ST. JOSEPH, Mich. — St. Joseph, Mich. is a city that sits on a Lake Michigan bluff that has slowly been eroding away over time. As water levels rise, the crashing waves carve chunks of land out of the bluff, causing many lakeshore homes to either be threatened or to tumble from their once sturdy foundations, to the shoreline below.
A lakeshore property owner in the late 1960s decided he needed to take matters into his own hands to prevent further erosion to the bluff which his St. Joseph home was sitting on.
The method he chose quickly became a Michigan legend, but while the rusty remnants still exist along the lakeshore 54 years later, the story continues to be an obscure slice of state history few know about, until now.
Back in the 1930s, work began in St. Joseph on the piers that protect the city's main channel. As that work took shape, it redirected the current of Lake Michigan, pushing it toward the shoreline which started the eroding of the bluff.
Through the 1940s and 1950s, the erosion got so bad, lakeshore residents began constructing breakwalls, hoping to hold back the lake's fury.
"All that did was push the problem to the neighbor next door," said Nathan Voytovick, 26, who grew up in St. Joseph and has become immersed in the city's history. "The people began panicking."
By the mid to late 1960s, residents living along the top of the bluff needed a last-ditch effort to save their homes from falling into the lake.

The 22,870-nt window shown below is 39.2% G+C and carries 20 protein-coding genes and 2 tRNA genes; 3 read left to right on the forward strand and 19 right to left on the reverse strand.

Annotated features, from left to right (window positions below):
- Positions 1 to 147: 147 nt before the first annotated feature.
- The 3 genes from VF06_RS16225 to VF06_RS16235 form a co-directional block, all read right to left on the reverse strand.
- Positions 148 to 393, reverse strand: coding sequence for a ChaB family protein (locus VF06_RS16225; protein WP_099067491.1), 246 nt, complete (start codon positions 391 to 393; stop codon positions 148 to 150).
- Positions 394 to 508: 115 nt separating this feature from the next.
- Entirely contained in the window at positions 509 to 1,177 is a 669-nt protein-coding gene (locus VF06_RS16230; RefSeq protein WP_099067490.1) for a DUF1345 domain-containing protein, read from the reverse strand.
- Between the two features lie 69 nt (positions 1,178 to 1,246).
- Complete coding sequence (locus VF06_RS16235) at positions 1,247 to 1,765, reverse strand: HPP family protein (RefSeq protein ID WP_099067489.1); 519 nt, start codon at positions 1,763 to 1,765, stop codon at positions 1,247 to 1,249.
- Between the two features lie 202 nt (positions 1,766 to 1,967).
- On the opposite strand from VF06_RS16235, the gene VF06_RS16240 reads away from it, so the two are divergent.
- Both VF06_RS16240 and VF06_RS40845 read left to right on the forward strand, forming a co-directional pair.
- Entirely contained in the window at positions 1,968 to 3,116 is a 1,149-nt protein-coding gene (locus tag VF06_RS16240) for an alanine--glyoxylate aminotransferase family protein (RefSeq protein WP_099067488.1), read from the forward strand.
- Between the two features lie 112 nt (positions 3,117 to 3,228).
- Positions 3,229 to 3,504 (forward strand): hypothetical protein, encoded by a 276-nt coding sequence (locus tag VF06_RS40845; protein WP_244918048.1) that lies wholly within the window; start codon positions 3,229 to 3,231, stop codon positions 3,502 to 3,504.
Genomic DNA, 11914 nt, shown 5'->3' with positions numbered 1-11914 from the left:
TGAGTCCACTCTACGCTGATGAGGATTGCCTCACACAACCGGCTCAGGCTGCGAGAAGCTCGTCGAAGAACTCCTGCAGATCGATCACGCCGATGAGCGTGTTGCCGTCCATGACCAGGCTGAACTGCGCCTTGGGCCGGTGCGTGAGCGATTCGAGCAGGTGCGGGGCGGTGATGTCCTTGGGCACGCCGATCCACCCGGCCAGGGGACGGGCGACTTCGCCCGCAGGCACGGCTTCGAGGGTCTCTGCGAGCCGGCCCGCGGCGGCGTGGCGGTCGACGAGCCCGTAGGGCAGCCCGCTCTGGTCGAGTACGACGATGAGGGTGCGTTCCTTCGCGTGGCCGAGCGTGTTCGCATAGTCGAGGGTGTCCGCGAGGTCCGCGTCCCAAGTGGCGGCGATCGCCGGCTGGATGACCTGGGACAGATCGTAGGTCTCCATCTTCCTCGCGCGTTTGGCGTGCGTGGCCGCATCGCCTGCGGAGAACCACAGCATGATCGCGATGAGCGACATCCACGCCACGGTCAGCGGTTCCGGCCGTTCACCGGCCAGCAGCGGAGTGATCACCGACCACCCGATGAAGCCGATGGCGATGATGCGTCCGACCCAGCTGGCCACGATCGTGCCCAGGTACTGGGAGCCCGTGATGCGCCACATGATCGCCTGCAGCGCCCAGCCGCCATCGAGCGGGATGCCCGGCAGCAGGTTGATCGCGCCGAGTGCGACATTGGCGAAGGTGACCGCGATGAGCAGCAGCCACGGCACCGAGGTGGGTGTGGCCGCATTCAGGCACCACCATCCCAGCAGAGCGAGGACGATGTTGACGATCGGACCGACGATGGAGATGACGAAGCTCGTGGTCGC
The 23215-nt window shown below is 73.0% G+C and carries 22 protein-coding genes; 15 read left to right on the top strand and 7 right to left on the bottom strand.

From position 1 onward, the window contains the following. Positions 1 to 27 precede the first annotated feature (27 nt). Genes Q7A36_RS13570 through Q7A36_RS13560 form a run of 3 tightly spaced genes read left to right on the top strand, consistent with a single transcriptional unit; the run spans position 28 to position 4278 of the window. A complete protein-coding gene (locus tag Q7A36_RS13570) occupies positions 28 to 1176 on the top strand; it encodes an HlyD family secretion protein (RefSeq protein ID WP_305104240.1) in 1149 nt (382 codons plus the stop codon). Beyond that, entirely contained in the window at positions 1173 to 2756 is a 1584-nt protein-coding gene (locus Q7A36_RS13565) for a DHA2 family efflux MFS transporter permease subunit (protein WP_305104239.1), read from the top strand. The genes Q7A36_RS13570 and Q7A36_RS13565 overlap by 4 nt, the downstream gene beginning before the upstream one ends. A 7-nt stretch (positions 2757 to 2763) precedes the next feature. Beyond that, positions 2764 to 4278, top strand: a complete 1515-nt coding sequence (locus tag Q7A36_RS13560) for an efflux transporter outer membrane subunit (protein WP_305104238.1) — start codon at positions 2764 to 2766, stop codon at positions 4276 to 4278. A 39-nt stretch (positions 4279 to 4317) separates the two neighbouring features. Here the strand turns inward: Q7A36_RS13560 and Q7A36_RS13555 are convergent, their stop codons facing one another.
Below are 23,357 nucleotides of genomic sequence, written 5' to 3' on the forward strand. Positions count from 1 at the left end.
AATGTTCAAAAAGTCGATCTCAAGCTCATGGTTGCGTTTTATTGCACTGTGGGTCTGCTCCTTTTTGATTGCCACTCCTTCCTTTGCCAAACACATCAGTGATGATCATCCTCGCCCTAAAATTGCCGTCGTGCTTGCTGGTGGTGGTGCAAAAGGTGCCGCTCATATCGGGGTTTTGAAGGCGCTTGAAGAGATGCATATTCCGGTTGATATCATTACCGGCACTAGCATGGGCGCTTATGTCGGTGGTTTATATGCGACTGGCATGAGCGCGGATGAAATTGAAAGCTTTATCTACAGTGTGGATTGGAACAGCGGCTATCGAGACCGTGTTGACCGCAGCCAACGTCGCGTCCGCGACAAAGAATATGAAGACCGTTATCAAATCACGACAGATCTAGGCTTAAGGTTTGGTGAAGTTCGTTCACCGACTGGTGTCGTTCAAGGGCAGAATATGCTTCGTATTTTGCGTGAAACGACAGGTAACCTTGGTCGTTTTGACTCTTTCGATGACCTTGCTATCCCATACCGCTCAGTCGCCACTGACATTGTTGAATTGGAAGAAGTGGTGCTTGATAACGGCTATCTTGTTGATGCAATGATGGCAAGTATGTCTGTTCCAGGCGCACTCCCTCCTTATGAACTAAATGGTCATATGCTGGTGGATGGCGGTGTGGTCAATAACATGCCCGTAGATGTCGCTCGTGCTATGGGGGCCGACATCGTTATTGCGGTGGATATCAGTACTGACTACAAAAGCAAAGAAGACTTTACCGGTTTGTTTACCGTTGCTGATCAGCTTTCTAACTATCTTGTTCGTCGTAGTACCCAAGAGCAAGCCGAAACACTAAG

"They began chucking debris, anything that they could find, over the bluff to stop the waves," said Nathan. "Washing machines, dryers, beds and even cars were tossed over the edge."
"Yes, there are more than 150 scrapped cars piled up at the bottom of the bluff," said Nathan.
St. Joseph resident Carl Kuyat was the catalyst when it came to the cars going over the embankment.
"He just rolled them over the edge of the bluff and they landed where they landed," added Nathan. "[Carl's] creation is still down there."
The state of Michigan would eventually hear of Kuyat's antics and paid a visit to get him to stop.
"Not saying he did the right thing, but it worked," said Nathan.
Getting down to the shoreline where the rusty vehicles are piled up isn't easy, and not recommended, but if one decides to scale down the bluff, they can get an up-close-and-personal view of this hidden Michigan history.
Rusted-out, mostly unrecognizable skeletons of 1960s cars, tires, steering wheels, engines, etc., are still stacked along the lakeshore.
"It's so interesting to see," said Nathan, as he was climbing over and under the toppled wreckage. "It's called the 'Car Graveyard' for a reason."
The City of St. Joseph has decided to leave the Car Graveyard where it is, and warns the public if they choose to check it out, they do so at their own peril.
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